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Math Help - Nonlinear ODE

  1. #1
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    Nonlinear ODE

    Being a physicist, I rarely encountered a nonlinear ODE. Accordingly, I have no idea how to solve the following equation:

    y(x) * y''(x) + y'(x)^2 = 0

    with y(0) = C, y'(x) = 0.

    It's fairly obvious that one of the solutions is y(x) = C. But, how to find the other solution? I don't even know enough about general ODE to know is there another solution being the equation is not linear?

    Thanks

    *** I now see I should've posted this under the Differential Equations. Sorry! ***
    Last edited by Jester; January 2nd 2011 at 08:34 AM. Reason: moved thread
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  2. #2
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    \displaystyle y\,\frac{d^2y}{dx^2} + \left(\frac{dy}{dx}\right)^2 = 0

    \displaystyle y\,\frac{d^2y}{dx^2} = -\left(\frac{dy}{dx}\right)^2

    \displaystyle \frac{d^2y}{dx^2} = -\frac{\left(\frac{dy}{dx}\right)^2}{y}

    \displaystyle \frac{\frac{d^2y}{dx^2}}{\frac{dy}{dx}} = -\frac{\frac{dy}{dx}}{y}


    Now let \displaystyle u = \frac{dy}{dx} so that \displaystyle \frac{du}{dx} = \frac{d^2y}{dx^2} so that

    \displaystyle \frac{1}{u}\,\frac{du}{dx} = -\frac{1}{y}\,\frac{dy}{dx}

    \displaystyle \int{\frac{1}{u}\,\frac{du}{dx}\,dx} = \int{-\frac{1}{y}\,\frac{dy}{dx}\,dx}

    \displaystyle \int{\frac{1}{u}\,du} = \int{-\frac{1}{y}\,dy}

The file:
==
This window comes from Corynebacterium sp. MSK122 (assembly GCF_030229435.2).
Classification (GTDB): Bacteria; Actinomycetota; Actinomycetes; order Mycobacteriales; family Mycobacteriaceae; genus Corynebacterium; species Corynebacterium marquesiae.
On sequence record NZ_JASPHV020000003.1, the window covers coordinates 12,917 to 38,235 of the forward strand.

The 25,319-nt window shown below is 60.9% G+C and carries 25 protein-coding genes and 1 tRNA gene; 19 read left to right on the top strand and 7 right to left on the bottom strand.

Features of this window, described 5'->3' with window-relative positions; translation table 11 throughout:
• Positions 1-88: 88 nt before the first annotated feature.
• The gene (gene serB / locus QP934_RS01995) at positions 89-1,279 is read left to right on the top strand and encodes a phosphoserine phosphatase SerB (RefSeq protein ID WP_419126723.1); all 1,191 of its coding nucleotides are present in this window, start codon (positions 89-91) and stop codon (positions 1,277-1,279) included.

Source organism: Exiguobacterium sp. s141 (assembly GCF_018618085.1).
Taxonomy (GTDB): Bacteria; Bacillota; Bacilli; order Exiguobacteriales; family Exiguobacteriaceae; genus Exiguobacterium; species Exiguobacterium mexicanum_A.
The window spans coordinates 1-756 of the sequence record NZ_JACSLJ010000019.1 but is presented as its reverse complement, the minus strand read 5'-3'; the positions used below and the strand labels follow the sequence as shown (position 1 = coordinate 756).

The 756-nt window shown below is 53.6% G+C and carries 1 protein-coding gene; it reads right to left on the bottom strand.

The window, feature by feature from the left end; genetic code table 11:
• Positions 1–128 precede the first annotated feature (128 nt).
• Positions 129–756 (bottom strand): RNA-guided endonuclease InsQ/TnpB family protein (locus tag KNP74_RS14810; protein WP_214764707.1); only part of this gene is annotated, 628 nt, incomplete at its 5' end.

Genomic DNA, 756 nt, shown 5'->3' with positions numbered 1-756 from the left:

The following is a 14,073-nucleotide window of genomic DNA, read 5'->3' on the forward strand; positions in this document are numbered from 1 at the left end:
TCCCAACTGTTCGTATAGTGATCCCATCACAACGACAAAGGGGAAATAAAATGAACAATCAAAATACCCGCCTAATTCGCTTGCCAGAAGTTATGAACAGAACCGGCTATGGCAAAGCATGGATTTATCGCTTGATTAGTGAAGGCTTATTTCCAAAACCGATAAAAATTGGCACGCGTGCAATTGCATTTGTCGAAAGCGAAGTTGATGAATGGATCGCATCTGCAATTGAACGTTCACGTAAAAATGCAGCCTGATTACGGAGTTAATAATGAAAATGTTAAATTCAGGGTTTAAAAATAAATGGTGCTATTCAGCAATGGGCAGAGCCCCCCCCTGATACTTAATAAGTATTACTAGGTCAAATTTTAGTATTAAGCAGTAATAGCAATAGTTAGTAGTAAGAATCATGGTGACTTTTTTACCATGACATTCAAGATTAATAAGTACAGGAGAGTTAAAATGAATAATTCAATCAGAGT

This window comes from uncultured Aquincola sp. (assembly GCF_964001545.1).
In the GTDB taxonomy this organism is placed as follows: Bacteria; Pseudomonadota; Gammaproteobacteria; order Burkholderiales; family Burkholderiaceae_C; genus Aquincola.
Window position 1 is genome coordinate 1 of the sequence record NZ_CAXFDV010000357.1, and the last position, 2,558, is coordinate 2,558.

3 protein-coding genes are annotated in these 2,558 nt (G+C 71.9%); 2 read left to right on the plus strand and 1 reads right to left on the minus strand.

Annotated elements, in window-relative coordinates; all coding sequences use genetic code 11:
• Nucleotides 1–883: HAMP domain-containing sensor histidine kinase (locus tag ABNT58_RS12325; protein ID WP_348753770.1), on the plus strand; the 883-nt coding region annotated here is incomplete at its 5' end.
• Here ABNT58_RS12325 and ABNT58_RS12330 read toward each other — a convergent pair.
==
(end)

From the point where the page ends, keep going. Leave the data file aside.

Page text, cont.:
\displaystyle \ln{|u|} + C_1 = -\ln{|y|} + C_2

    \displaystyle \ln{|u|} + \ln{|y|} = C where \displaystyle C = C_2 - C_1

    \displaystyle \ln{|u\,y|} = C

    \displaystyle \ln{\left|y\,\frac{dy}{dx}\right|} = C

    \displaystyle \left|y\,\frac{dy}{dx}\right| = e^C

    \displaystyle y\,\frac{dy}{dx} = A where \displaystyle A = \pm e^C

    \displaystyle \int{y\,\frac{dy}{dx}\,dx} = \int{A\,dx}

    \displaystyle \int{y\,dy} = Ax + C_3

    \displaystyle \frac{y^2}{2} + C_4 = Ax + C_3

    \displaystyle \frac{y^2}{2} = Ax + B where \displaystyle B = C_3 - C_4

    \displaystyle y^2 = 2(Ax + B)

    \displaystyle y = \pm \sqrt{2(Ax + B)}.
    Last edited by Prove It; January 2nd 2011 at 08:16 AM.
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  3. #3
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    Might be a little easier to recognize that

     <br />
y y'' + y'^2 = \left(y y'\right)'<br />
.
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  4. #4
    MHF Contributor FernandoRevilla's Avatar
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    Another way: the function

    F(y,y',y'')=yy''+(y')^2

    satisfies:

    F(\lambda y,\lambda y',\lambda y'')=\lambda^2 F(y,y',y'')

    that is, it is homogeneous. Using the substitution:

    y=e^{\int z\;dx},\quad (z=z(x))

    the new equation is a first order equation.

    Fernando Revilla
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